HI LEG Abysmal Energy Failure

SUBHEAD: Right now wholesale changes need to take place with energy issues in Hawaii, but they are not happening. Image above: Lights out on Ohau. Photo of grid shutdown on 12/8/08 on front page of the Honolulu Advertiser. From (http://philuhl.com/news2.html)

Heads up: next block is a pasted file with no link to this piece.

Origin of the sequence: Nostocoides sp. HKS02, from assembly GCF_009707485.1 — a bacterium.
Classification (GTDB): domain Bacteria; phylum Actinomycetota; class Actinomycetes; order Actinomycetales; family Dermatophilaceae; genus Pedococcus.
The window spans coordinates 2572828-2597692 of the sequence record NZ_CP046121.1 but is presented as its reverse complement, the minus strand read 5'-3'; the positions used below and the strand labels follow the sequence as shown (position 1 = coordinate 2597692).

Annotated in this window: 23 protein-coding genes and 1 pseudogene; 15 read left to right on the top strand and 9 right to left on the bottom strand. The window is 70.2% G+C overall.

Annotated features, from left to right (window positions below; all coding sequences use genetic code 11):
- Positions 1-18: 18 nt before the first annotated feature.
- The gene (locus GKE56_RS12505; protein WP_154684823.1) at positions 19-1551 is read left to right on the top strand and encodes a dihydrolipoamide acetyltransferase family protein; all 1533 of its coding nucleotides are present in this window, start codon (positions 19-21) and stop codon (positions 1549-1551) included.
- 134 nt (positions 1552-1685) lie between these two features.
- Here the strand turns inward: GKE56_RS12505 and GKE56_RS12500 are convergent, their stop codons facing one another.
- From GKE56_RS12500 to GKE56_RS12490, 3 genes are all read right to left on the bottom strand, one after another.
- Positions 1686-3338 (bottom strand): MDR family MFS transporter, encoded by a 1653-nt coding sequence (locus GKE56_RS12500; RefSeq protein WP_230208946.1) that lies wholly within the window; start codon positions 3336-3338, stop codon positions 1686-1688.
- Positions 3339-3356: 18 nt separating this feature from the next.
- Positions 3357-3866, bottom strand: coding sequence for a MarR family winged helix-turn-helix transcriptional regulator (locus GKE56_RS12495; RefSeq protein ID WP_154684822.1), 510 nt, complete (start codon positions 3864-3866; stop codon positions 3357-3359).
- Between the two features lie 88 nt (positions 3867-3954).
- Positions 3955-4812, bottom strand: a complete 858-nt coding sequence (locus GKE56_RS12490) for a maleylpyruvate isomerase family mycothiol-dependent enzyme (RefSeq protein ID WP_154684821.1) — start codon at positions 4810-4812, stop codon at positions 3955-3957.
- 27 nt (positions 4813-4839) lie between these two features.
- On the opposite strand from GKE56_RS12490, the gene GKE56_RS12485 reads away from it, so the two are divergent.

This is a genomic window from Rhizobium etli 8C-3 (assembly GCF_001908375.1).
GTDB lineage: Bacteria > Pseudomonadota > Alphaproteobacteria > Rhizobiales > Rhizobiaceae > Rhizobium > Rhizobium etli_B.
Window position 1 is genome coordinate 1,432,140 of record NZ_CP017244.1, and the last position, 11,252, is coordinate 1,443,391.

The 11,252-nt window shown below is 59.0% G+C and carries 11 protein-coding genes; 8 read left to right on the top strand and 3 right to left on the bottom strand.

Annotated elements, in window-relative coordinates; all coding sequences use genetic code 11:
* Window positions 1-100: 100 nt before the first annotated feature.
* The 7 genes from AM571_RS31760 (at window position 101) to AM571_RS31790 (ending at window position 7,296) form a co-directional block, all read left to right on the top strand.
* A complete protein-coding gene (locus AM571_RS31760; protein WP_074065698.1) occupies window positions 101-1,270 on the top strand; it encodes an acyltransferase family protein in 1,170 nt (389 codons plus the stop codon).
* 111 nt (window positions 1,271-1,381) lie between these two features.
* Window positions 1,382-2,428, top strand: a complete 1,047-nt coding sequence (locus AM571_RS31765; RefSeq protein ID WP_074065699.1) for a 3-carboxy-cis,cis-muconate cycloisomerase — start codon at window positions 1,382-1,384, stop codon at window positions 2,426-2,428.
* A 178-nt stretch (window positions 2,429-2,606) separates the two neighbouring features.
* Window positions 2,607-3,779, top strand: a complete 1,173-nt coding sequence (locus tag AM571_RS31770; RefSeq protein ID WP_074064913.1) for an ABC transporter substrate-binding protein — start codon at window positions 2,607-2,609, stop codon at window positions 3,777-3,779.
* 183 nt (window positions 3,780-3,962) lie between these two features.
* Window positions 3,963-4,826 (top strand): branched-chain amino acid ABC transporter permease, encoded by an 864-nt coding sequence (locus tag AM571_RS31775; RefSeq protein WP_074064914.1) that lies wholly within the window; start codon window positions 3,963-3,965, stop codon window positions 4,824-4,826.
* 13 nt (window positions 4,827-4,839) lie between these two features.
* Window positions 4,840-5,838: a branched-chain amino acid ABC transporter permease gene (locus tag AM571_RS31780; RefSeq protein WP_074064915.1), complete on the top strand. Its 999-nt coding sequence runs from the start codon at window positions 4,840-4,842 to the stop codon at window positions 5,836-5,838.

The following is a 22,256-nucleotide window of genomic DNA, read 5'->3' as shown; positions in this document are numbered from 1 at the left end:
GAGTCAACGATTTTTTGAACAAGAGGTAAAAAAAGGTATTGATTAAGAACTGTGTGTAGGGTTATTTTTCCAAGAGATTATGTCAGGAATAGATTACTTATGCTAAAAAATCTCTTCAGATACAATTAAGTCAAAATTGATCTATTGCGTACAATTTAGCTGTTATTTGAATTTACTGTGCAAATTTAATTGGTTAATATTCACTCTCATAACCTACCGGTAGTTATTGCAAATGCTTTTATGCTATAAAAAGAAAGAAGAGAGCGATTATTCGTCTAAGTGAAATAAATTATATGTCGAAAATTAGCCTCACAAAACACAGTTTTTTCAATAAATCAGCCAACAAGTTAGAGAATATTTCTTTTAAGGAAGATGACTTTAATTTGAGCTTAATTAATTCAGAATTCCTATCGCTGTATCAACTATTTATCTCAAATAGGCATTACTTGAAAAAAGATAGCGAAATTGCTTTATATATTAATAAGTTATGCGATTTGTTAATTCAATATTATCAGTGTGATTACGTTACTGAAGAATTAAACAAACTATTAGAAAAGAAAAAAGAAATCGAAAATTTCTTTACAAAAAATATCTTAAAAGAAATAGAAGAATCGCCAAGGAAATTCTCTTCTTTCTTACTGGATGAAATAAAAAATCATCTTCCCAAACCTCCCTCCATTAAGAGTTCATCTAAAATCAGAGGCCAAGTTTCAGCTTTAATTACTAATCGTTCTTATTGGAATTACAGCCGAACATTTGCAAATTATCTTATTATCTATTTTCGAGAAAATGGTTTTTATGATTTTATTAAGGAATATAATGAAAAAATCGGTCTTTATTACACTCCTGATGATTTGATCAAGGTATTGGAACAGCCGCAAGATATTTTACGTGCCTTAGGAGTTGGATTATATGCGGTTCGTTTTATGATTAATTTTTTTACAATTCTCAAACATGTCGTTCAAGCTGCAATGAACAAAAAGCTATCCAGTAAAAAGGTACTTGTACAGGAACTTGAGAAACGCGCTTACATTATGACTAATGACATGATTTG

By Brad Parsons on 19 April 2010 in Aloha Analytics - (http://alohaanalytics.blogspot.com/2010/04/as-it-stands-right-now-hawaii.html) There were many good bills on energy issues that were introduced in the current Hawaii Legislative Session, but almost all of them fell by the wayside for one lame reason or another. Hawaii, the most isolated land in the world, with one of the most tenuous energy situations, is miserably failing to make the transition to a sustainable, economically viable energy environment. Only a handful of energy related bills are still alive in this Legislative Session. They include HB2421 HD2 SD2 CD1 the Barrel Tax who's efficacy is questionable; HB2450 HD1 SD2 exemption from subdivision requirements for renewable energy facilities; HB2239 SD2 related to the Deposit Beverage Container Program; and a few others. Frankly, this is a pathetically short list compared to what the Session began with. Maybe one of the best policy initiatives introduced this Session, HB2643 HD2 SD1 a Property Assessed Clean Energy bond financing bill (PACE), is on the verge of dying an ignoble death, murdered by narrow-minded politicians not wanting the Governor's party to get credit for it's implementation, and a Speaker getting revenge for bills killed in the other chamber on unrelated subject matter near and dear to family member's prior employment. Besides, he can help a bank that doesn't want the competition from PACE. Such is the state of Hawaii's pathetic, self-defeating politics. All of this to maintain an arbitrarily short Legislative Schedule clearly inadequate to solve the problems before the State. One would think that Leadership in the Legislature would have long sense come up with a more realistic Legislative schedule conducive to actually solving problems. But no, it hasn't happened. And as a result, Hawaii is on a path to abysmal failure in the changing energy and economic environment going forward. .

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